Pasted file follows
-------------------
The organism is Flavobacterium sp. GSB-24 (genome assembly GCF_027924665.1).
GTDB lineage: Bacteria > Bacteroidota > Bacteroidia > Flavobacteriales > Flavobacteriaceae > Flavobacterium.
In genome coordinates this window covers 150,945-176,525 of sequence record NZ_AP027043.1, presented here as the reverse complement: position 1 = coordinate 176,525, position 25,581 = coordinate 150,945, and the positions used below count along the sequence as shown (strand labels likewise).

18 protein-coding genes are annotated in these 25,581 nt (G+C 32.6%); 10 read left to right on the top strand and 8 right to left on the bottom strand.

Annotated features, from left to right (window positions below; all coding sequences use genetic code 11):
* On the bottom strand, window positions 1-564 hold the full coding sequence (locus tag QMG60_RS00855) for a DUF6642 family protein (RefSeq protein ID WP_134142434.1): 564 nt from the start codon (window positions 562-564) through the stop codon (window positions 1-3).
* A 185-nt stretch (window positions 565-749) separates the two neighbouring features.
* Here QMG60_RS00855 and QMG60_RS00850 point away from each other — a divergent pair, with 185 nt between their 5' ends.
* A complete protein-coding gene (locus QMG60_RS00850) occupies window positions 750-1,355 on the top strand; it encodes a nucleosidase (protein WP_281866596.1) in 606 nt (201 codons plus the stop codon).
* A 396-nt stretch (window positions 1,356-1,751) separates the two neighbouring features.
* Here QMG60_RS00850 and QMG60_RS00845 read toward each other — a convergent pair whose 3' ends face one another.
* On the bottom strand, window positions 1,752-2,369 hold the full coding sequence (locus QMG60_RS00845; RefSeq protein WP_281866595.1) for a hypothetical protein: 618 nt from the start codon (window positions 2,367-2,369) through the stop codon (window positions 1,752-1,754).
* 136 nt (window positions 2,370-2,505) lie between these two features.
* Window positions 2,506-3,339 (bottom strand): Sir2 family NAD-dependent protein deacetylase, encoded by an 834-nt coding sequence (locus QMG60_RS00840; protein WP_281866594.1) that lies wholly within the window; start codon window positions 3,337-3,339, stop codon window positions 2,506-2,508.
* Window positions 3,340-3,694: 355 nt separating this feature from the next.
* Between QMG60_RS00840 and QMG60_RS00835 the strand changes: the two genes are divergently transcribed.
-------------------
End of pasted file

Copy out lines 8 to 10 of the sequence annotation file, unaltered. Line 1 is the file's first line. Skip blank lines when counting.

* Here QMG60_RS00855 and QMG60_RS00850 point away from each other — a divergent pair, with 185 nt between their 5' ends.
* A complete protein-coding gene (locus QMG60_RS00850) occupies window positions 750-1,355 on the top strand; it encodes a nucleosidase (protein WP_281866596.1) in 606 nt (201 codons plus the stop codon).
* A 396-nt stretch (window positions 1,356-1,751) separates the two neighbouring features.